I don’t know how to begin writing this, I’m also writing this as I suffer through chickenpox.

March 2018 was the most complex month for my mother’s health, it was also her last.

Over the past days my mind has gone through the events of that last week over and over, especially the events of March 30 and March 31. Her health had some severe ups and downs earlier that month, to the point that they needed to drain fluids off her and give her a blood transfusion; Afterwards, her overall condition had a slight improvement, but she was too weak to get off bed on her own, or even use the toilet alone.

My brother and I helped her use the toilet, seat her, tuck her in bed, we took care of her to the best of our ability but most importantly, with our love for her; I made sure to treat her to anything she wanted—and then some more.

The Holy Week ran its course, she saw the Saint Paul of the Nazarene procession on tv, I had promised the Nazarene that if she had the strength I would take her the next time, little did I knew that the past Holy Week was my mother’s last week on this Earth. 

Good Friday came, I made her breakfast while my brother helped her in the bathroom; she ate most of the sandwich, and took her morning meds, she wanted to rest for the rest of the morning, so we tucked her in bed, we kissed her and told her that we loved her (as we always did).

The plan called for me to make spaghetti that afternoon, but she wanted to eat something else, hotdogs, so I went and bought three, the three of us ate in her room, that was our last meal together.

She stayed awake for a couple hours until she wanted to take a nap, by 7:30pm (30mins before our allotment of rationed water due to the water shortages here), I woke her up to see if she wanted to eat something before we helped her shower, she said yes but she wanted to use the toilet first; my brother and I helped her walk slowly into the bathroom, and that’s where she started to lose consciousness.

I became desperate when she started to answer things totally unrelated to what I was asking, she lost control of her bladder before we arrived at the toilet; I didn’t think it twice, after we cleaned her up I saw her and left her with my brother for a brief moment, I grabbed my phone and called her friends to get help in the hospital, as well as my family; a few minutes later my family helped me take her out, I took her car and drove as fast as possible in the near barren streets and highways of Caracas (the rampant crime has forced us into a self-imposed nightfall curfew coupled with the regular absence of traffic expected during the Holy Week) 

My cousins helped me carry her inside and then I parked the vehicle on the doctors’ lot using her old keycard, the doctor attending her was very nice and attentive, I carried my mom using a very worn out and creaky hospital wheelchair to the x-ray room, and had to help the lady operating the device when the machine was stuck and wouldn’t move properly.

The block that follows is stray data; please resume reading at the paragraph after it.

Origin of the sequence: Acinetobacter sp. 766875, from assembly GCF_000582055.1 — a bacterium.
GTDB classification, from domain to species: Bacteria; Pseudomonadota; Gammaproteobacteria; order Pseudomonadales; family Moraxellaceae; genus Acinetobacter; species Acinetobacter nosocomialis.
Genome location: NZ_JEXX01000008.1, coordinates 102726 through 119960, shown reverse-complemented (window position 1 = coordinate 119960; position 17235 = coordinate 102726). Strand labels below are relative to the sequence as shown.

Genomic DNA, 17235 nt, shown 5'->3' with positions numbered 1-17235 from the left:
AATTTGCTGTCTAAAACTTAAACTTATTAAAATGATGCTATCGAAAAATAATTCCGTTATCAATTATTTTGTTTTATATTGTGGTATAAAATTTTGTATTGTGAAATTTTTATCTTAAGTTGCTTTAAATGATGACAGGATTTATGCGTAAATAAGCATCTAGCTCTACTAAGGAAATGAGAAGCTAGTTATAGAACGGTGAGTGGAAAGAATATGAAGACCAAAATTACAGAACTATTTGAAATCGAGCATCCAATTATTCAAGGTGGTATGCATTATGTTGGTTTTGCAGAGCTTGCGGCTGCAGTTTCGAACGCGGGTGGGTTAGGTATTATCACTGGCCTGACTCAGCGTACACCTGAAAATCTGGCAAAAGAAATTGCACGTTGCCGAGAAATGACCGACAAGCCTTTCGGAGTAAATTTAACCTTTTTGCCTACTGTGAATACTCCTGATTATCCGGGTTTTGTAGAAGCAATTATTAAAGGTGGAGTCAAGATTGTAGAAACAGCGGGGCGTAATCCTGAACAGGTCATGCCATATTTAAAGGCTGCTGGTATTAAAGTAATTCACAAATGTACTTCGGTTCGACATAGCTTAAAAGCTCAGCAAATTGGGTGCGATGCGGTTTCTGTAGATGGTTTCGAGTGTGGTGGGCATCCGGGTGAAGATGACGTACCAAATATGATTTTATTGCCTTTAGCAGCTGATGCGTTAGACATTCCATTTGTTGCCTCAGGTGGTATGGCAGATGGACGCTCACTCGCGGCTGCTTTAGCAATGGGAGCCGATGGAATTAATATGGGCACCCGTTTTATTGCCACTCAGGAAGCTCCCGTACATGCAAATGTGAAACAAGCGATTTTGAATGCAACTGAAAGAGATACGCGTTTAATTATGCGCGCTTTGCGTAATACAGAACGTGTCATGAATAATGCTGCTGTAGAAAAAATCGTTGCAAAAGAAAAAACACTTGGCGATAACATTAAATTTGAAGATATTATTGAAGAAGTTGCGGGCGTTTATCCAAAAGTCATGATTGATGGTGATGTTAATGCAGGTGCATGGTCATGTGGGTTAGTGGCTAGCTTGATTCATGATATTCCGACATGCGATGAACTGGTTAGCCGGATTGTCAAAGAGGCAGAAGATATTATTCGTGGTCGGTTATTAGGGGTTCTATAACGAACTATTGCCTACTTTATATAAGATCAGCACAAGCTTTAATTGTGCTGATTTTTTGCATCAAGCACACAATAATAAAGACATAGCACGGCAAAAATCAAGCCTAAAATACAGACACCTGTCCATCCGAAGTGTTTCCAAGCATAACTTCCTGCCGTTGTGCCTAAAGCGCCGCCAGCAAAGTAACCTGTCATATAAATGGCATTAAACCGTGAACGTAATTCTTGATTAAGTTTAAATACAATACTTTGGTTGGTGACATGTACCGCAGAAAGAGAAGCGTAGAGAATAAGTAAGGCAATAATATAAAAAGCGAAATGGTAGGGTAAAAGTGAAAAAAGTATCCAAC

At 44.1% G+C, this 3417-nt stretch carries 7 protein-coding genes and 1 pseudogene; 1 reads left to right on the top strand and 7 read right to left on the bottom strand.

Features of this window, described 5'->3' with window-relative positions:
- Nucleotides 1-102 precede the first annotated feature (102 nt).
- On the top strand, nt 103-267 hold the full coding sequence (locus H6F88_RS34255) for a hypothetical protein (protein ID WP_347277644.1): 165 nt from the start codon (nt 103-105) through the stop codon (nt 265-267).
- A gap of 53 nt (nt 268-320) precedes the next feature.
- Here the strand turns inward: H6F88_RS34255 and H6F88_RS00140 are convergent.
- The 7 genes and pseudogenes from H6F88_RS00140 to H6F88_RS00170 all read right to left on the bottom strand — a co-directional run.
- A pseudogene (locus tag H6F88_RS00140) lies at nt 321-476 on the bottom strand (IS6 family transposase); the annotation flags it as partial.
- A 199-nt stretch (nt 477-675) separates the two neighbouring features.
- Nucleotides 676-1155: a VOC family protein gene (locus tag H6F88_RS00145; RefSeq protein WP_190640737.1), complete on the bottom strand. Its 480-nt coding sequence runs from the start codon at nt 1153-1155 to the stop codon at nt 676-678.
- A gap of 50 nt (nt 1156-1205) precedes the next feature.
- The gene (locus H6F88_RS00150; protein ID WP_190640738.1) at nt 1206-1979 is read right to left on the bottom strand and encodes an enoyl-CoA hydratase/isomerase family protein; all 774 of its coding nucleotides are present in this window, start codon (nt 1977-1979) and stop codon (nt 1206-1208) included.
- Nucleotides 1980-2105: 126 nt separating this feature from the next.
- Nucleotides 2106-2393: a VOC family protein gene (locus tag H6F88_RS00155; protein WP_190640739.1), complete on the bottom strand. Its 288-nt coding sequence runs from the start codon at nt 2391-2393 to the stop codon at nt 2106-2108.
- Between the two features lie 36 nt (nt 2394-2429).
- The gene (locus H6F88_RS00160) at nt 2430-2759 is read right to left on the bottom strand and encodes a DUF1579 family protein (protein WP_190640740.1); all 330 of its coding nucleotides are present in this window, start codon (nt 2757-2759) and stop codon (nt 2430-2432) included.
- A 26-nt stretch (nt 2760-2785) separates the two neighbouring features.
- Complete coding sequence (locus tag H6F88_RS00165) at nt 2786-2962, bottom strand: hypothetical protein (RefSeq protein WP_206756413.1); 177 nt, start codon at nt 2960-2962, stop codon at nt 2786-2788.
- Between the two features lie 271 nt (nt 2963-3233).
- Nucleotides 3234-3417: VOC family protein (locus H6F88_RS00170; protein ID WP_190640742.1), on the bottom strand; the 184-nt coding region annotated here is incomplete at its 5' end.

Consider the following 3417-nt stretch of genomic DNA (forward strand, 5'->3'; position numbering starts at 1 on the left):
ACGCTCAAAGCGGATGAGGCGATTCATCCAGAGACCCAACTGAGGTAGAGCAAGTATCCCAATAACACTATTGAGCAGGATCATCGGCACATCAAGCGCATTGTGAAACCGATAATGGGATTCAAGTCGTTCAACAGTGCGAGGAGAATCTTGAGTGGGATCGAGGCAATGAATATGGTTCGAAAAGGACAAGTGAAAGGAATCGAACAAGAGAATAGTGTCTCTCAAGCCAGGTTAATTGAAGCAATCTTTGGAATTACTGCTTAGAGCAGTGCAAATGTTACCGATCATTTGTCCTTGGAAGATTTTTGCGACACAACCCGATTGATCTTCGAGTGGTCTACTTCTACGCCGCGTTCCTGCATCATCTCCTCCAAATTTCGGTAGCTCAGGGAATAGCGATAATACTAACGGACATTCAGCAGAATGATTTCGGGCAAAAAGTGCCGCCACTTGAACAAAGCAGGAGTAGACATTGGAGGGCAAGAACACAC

Afterwards, I moved her into the special care unit, the hospitals here even ask you to bring your own blanket because they do not have any; they took off her wig and the plastic rosary she always wore, they told me to await outside while they drew blood from here—that’s when the adrenaline wore off and I first started to break down.

A few minutes later they gave me the tubes filled with her blood and the list of tests, my family helped me drive across different clinics trying to get all the tests done so late at night; we returned to the hospital close to 2am, the doctor told me she wasn’t responding, and she interviewed me regarding her whole chemo regime as part of her medical history since I didn’t bought any of her documents with me.

We returned home as they do not let anyone inside for long—you can imagine how we all felt. At the absence of sleep, I prayed, prayed like never before; her cancer had made me reconnect with my faith, but that night I prayed harder than all the past three years combined.

The next morning, we went back with the diapers they asked us to bring, I bought a pack of ten but they only requested one as they wouldn’t guarantee the safety of neither those nor the rest of the items (toothpaste, mouthwash, et al.), that’s Venezuelan hospitals to you.

The doctor was straight up with me: Her condition had worsened since last night, they did not expect her to last beyond that last night even—and that I should prepare the funerary arrangements.

At the lack of seating I sat on the floor and broke down, the nurse that worked with my mother for 16 years offered some words of comfort, I was not allowed to enter the room she was at. She spoke with the nurse in charge and they let me and my aunt sneak inside the special care unit during the shift change.

And there she was, agonizing, her breathing assisted by an oxygen tube on her cannula, I kissed her, spoke to her amidst tears, and promised that I would take care of my brother—she had nothing to worry about; my aunt spoke to her too, we stayed for her a few mins until we got told to leave.